Airline confirms hack that took place on March 13. Virgin America has confirmed in a letter sent to employees that its network was compromised by hackers, with data belonging to thousands of workers compromised and possibly stolen by the attackers.
While an investigation is already under way, the airline did not provide any specifics about the hackers, saying instead that it’s working with law enforcement on determining how the breach took place.
“On March 13, 2017, during security monitoring activities, our data secure team identified potential unauthorized access to certain Virgin America computer systems. We immediately took steps to respond to the incident, including initiating our incident response protocol and taking measures to mitigate the impact to affected individuals,” the company explained in the letter.
“We retained cybersecurity forensic experts to investigate the incident and reported the matter to law enforcement. Nevertheless, it appears that a third-party may have accessed information about certain Virgin America employees and contractors without authorization.”
Alaska Air not affected
The company says that some login information and passwords might have been compromised, and instructed employees and contractors to reset their passwords.
While Virgin America hasn’t said how many employees were affected, a company spokesperson told ZDNet that 3,120 employees and contractors were impacted by the breach, with usernames and passwords stolen. Another 110 employees may have had personal details stolen, and these include names and addresses, Social Security numbers, and driving license data.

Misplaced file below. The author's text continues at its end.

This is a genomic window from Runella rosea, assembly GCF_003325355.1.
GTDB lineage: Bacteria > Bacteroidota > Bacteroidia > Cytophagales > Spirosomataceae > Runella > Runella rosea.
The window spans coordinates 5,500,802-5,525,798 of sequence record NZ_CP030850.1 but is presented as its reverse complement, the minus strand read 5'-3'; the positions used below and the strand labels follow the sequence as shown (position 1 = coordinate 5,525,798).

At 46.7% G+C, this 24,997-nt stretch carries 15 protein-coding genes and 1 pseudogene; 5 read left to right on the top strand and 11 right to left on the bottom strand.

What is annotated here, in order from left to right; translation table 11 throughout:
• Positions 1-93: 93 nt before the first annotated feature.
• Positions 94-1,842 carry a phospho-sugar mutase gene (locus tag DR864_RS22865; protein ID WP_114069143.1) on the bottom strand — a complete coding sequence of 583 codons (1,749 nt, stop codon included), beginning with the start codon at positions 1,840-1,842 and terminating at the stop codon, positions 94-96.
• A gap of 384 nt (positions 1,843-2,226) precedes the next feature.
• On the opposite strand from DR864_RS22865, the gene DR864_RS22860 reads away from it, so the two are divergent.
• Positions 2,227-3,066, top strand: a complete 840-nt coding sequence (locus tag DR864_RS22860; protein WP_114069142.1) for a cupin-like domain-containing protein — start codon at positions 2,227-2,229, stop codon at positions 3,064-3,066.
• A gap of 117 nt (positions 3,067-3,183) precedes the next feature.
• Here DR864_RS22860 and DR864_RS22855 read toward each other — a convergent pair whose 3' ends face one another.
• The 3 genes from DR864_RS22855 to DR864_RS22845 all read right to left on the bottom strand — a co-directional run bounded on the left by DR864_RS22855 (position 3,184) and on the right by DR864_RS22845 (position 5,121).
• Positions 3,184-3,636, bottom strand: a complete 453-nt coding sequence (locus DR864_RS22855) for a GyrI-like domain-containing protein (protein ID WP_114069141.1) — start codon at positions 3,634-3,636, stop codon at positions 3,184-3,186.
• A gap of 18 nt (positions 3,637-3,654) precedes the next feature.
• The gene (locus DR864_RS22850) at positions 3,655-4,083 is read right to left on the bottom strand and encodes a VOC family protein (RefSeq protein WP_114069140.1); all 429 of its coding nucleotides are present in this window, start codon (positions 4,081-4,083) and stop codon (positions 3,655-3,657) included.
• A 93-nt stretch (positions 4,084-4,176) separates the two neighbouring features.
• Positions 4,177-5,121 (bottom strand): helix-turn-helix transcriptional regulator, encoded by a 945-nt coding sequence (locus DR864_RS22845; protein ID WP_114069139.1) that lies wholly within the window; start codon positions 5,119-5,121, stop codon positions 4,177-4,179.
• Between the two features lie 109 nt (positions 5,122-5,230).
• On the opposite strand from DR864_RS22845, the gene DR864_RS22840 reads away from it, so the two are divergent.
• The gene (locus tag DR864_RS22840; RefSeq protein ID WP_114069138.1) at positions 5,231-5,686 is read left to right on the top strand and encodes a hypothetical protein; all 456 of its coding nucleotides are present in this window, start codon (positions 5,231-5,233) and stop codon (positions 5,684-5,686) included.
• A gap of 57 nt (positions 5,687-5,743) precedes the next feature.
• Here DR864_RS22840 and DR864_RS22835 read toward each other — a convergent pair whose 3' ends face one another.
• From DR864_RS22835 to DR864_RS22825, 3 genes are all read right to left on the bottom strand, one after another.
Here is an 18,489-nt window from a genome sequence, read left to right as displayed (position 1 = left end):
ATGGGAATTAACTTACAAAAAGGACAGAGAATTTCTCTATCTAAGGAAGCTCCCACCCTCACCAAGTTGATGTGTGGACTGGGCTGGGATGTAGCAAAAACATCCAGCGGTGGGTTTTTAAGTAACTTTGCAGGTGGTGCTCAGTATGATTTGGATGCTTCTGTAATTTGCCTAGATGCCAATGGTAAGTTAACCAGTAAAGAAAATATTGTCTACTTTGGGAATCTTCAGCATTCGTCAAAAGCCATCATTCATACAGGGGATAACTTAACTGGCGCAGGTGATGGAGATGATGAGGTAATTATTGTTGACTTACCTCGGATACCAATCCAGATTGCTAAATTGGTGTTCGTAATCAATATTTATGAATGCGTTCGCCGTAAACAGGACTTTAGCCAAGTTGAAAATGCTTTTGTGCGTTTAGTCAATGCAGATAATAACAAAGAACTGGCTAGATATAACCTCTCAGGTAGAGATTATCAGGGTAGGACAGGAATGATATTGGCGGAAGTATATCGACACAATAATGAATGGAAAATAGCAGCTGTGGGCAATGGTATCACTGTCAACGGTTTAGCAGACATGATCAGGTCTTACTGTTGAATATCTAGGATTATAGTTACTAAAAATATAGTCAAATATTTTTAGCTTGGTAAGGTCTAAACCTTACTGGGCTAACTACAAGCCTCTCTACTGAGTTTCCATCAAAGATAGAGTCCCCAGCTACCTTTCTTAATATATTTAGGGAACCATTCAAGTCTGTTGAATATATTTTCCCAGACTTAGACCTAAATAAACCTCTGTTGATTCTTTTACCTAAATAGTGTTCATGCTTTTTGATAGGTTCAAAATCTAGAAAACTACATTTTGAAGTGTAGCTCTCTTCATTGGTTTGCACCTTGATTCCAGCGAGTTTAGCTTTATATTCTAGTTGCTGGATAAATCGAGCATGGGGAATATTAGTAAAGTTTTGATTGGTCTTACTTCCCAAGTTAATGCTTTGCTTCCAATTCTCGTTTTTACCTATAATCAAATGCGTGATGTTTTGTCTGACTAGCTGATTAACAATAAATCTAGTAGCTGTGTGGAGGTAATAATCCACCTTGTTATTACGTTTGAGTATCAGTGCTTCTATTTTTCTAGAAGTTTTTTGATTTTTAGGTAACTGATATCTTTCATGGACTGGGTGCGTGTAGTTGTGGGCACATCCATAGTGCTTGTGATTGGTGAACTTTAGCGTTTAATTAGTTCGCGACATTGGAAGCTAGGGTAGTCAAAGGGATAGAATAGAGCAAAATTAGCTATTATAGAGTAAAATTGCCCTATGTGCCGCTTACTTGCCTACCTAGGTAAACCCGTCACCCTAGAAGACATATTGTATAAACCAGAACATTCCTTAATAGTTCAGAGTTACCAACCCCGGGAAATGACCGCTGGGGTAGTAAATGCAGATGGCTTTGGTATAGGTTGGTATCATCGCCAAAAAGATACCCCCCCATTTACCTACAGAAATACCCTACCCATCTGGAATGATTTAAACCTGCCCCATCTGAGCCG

Even though credit card information wasn’t compromised, Virgin recommends employees to regularly check bank and card statement and credit reports for unauthorized activity.
The company says that only its own network was compromised, with no impact on its new owner whatsoever. Virgin America was purchased by Alaska Air for $2.6 billion in 2016, and although the breach happened after the takeover was complete, the new owner was not impacted.
Also, Virgin America emphasized that no customer data was impacted, with employees reportedly the only ones targeted by the attack.
Working as a cyber security solutions architect, Alisa focuses on bug bounty and network security. Before joining us she held a cyber security researcher positions within a variety of cyber security start-ups. She also experience in different industry domains like finance, healthcare and consumer products.